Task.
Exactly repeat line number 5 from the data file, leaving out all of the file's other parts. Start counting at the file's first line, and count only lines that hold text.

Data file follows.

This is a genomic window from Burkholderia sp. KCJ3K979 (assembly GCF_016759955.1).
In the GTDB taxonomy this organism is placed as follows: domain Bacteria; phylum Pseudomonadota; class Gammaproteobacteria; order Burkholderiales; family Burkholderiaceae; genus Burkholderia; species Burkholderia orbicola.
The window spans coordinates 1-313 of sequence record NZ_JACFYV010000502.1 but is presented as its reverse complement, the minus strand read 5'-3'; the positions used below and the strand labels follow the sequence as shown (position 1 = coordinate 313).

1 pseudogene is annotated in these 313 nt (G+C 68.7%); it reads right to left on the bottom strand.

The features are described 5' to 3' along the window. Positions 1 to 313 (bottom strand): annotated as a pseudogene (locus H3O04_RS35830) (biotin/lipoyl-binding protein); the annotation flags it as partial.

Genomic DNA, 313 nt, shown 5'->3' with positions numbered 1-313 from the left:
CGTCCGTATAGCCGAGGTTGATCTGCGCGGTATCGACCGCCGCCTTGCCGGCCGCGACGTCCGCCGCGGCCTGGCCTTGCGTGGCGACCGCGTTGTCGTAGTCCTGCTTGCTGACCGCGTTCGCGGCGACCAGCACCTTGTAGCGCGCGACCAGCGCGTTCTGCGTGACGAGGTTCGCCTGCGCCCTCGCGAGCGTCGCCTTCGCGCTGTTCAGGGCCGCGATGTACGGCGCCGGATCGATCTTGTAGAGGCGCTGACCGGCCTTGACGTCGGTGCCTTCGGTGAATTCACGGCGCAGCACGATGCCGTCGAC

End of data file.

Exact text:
The features are described 5' to 3' along the window. Positions 1 to 313 (bottom strand): annotated as a pseudogene (locus H3O04_RS35830) (biotin/lipoyl-binding protein); the annotation flags it as partial.